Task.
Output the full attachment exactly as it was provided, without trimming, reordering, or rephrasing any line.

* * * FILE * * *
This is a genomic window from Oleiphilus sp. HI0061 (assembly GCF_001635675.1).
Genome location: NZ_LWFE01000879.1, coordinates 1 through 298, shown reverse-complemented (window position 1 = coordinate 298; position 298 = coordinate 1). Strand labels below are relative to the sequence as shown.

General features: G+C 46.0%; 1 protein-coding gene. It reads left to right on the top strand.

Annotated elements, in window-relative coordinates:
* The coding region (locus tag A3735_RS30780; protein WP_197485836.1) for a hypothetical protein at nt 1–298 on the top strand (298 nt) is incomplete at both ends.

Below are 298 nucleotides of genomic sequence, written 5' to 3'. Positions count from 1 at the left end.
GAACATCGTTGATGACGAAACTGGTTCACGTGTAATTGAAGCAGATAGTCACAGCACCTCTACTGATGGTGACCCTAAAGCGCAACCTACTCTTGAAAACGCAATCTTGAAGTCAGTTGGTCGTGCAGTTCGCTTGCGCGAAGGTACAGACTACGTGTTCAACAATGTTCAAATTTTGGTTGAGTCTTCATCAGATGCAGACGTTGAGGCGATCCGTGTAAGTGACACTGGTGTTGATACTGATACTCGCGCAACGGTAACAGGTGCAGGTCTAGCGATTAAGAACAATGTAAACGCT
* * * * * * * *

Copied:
This is a genomic window from Oleiphilus sp. HI0061 (assembly GCF_001635675.1).
Genome location: NZ_LWFE01000879.1, coordinates 1 through 298, shown reverse-complemented (window position 1 = coordinate 298; position 298 = coordinate 1). Strand labels below are relative to the sequence as shown.

General features: G+C 46.0%; 1 protein-coding gene. It reads left to right on the top strand.

Annotated elements, in window-relative coordinates:
* The coding region (locus tag A3735_RS30780; protein WP_197485836.1) for a hypothetical protein at nt 1–298 on the top strand (298 nt) is incomplete at both ends.

Below are 298 nucleotides of genomic sequence, written 5' to 3'. Positions count from 1 at the left end.
GAACATCGTTGATGACGAAACTGGTTCACGTGTAATTGAAGCAGATAGTCACAGCACCTCTACTGATGGTGACCCTAAAGCGCAACCTACTCTTGAAAACGCAATCTTGAAGTCAGTTGGTCGTGCAGTTCGCTTGCGCGAAGGTACAGACTACGTGTTCAACAATGTTCAAATTTTGGTTGAGTCTTCATCAGATGCAGACGTTGAGGCGATCCGTGTAAGTGACACTGGTGTTGATACTGATACTCGCGCAACGGTAACAGGTGCAGGTCTAGCGATTAAGAACAATGTAAACGCT